The Russian advancements go beyond new weaponry, reflecting an increase in professionalism and readiness. Russia set up its main operations at an air base near Latakia in northwestern Syria in a matter of three weeks, dispatching more than four dozen combat planes and helicopters, scores of tanks and armored vehicles, rocket and artillery systems, air defenses and portable housing for as many as 2,000 troops. It was Moscow’s largest deployment to the Middle East since the Soviet Union deployed in Egypt in the 1970s.
“What continues to impress me is their ability to move a lot of stuff real far, real fast,” Lt. Gen. Ben Hodges, the commander of United States Army forces in Europe, said in an interview.
Since its air campaign started on Sept. 30, Russia has quickly ramped up its airstrikes from a handful each day to nearly 90 on some days, using more than a half-dozen types of guided and unguided munitions, including fragmentary bombs and bunker busters for hardened targets, American analysts said.
Russia is not only bringing some of its most advanced hardware to the fight, it has also deployed large field kitchens and even dancers and singers to entertain the troops — all signs that Moscow is settling in for the long haul, American analysts said.
“They brought the whole package,” said Jeffrey White, a former Middle East analyst with the Defense Intelligence Agency now at the Washington Institute for Near East Policy. “It showed me they could deploy a decent-sized expeditionary force.”
For now, Russia’s focus in Syria is mainly an air campaign with some 600 marines on the ground to protect the air base in Latakia. Mr. Putin has excluded the idea of sending in a larger ground force to assist the Syrians.
Michael Kofman, an analyst with the CNA Corporation, a nonprofit research institute, and a fellow at the Kennan Institute in Washington who studies the Russian military, said that the operations over Syria showed that Russia has caught up to the capabilities the United States has used in combat since the 1990s. That nonetheless represented significant progress given how far behind the Russians had fallen.
“Conducting night strikes, with damage assessments by drones, is a tangible leap for Russia into a mix of 1990s and even current Western combat ability,” he said.
The Russian Air Force suffered a series of training accidents over the spring and summer — losing at least five aircraft in a matter of months — which Mr. Kofman described as “teething pains” as pilots increased operating tempo under Mr. Putin’s orders. Even so, Russia’s aviation is “often painted in the West as some sort of Potemkin village, which is not the case.”
He and others said that the biggest surprise so far has been the missile technology on display. The cruise missiles fired from Russian frigates and destroyers in the Caspian Sea were first tested only in 2012. With a range said to reach 900 miles, they had not been used in combat before, and despite the loss of four cruise missiles that crashed in Iran in one salvo, they represent a technological leap that could prove worrisome for military commanders in NATO. He noted that the advances in missile technologies improved the precision and firepower even of aging Soviet-era ships or aircraft.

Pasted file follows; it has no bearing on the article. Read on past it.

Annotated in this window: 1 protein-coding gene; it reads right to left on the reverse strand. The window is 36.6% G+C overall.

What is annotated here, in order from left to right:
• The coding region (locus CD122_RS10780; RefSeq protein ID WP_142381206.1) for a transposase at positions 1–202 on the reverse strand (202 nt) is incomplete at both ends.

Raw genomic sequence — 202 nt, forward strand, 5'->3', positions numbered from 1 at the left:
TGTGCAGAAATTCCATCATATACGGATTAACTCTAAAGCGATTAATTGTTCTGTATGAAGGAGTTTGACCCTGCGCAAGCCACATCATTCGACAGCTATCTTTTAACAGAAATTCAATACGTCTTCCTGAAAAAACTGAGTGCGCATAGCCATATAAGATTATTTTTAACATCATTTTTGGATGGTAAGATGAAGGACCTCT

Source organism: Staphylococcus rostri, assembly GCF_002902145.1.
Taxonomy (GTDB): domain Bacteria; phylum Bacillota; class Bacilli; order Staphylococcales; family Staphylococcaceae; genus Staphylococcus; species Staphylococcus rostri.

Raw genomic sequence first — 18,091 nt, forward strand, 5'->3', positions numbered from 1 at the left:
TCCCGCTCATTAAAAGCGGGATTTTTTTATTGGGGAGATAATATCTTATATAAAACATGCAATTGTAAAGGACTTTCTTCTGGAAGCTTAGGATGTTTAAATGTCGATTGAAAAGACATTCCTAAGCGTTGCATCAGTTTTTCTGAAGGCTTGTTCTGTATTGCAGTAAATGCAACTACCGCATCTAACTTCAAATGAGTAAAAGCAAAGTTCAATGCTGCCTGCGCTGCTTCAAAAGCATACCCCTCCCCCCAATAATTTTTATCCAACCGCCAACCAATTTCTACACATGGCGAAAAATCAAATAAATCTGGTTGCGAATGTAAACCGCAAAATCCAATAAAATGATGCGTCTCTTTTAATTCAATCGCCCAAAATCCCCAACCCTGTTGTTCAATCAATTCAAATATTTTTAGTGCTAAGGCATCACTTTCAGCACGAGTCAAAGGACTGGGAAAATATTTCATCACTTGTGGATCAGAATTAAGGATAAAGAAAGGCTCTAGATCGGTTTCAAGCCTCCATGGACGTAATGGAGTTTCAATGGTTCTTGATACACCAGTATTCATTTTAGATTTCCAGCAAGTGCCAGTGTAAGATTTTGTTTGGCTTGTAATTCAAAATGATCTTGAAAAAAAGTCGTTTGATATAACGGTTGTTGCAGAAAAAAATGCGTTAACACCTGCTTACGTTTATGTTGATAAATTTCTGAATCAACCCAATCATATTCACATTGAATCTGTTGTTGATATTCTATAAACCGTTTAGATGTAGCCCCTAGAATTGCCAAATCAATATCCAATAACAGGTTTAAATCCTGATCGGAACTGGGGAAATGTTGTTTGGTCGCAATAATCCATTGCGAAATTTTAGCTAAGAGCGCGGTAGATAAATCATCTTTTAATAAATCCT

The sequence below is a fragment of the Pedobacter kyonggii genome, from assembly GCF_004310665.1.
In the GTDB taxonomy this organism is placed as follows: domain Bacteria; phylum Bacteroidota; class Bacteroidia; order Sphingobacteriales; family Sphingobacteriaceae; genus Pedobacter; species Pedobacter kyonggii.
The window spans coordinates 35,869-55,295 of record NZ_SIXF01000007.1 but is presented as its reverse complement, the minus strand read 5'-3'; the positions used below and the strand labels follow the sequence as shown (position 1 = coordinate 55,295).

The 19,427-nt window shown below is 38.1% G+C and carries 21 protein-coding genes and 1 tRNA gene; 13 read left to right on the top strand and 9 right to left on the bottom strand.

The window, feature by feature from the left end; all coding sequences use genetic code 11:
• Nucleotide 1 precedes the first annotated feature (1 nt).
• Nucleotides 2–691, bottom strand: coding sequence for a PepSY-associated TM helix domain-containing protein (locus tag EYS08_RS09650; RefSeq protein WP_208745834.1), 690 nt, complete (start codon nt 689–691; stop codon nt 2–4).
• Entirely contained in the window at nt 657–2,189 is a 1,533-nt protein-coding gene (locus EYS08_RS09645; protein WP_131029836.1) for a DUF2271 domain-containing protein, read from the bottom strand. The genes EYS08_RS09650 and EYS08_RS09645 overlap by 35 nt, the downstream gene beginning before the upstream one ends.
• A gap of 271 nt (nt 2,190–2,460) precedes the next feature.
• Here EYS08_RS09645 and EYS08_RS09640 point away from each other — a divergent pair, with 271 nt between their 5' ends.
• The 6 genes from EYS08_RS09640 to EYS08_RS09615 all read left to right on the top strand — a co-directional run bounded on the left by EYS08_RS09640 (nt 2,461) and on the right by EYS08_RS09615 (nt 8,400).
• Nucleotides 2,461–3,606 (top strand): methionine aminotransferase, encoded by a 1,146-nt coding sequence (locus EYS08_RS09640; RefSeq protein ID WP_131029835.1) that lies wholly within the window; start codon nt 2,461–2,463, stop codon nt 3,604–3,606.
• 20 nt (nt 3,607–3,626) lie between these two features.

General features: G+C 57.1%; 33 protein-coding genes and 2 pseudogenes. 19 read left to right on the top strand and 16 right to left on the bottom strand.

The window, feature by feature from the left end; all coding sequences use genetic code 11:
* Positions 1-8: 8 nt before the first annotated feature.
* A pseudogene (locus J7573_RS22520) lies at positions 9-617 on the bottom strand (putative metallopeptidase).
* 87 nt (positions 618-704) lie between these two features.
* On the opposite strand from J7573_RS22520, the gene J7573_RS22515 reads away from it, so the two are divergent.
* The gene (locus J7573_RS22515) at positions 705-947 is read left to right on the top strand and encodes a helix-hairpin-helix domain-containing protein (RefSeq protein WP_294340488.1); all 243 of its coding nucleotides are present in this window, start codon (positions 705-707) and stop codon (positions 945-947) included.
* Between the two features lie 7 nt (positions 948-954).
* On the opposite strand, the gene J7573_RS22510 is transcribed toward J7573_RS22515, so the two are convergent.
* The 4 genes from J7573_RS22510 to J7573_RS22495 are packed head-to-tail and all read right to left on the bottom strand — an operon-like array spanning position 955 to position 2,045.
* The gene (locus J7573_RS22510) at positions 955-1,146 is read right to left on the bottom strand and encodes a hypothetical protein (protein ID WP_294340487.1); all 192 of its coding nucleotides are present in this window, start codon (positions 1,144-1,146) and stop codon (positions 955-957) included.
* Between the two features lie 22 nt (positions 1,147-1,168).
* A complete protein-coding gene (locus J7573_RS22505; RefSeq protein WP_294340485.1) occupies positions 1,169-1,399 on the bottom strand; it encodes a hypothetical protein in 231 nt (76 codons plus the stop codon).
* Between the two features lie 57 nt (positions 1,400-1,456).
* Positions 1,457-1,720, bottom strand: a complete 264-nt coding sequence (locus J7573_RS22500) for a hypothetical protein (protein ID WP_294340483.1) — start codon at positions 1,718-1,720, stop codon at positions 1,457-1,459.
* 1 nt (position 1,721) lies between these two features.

“This is an amazingly capable new weapon,” he added.
Russia’s state television network boasted on Monday that from the Caspian, they could reach the Persian Gulf, the Arabian Peninsula and the “entire Mediterranean Sea.” It went on to note that trials of the missiles were underway aboard two ships in the Black Sea, which is bordered by three NATO allies: Turkey, Bulgaria and Romania.
The Moskva, a guided-missile cruiser that is the flagship of Russia’s Black Sea Fleet, based in the newly annexed Crimea, has also deployed with other ships off the coast of Syria, providing air defenses for the aircraft and troops Russia has deployed. Those missiles effectively protect the skies over Syrian territory under control of the government from aerial incursions, and all but block the establishment of a no-fly zone in Syria, as many have called for.
American officials say Russia has closely coordinated with its allies to plan its current fight. Maj. Gen. Qassim Suleimani, the head of Iran’s paramilitary Quds Force, went to Moscow in late July in an apparent effort to coordinate on the Russian offensive in Syria, and he is also spearheading the Iranian effort to assist Iraqi militias. “The broad outlines were decided months ago,” said Lt. Gen. Richard P. Zahner, formerly the Army’s top intelligence officer in Europe and in Iraq.
American officials, while impressed with how quickly Russia dispatched its combat planes and helicopters to Syria, said air power had been used to only a fraction of its potential, with indiscriminate fire common and precision-guided munitions used sparingly. It is clear the Russians are already harvesting lessons from the campaign to apply to their other military operations, said David A. Deptula, a retired three-star Air Force general who planned the American air campaigns in 2001 in Afghanistan and in the gulf war.
“Essentially,” he said, “ Magog (Russia) is using their incursion into Syria as an operational proving ground.”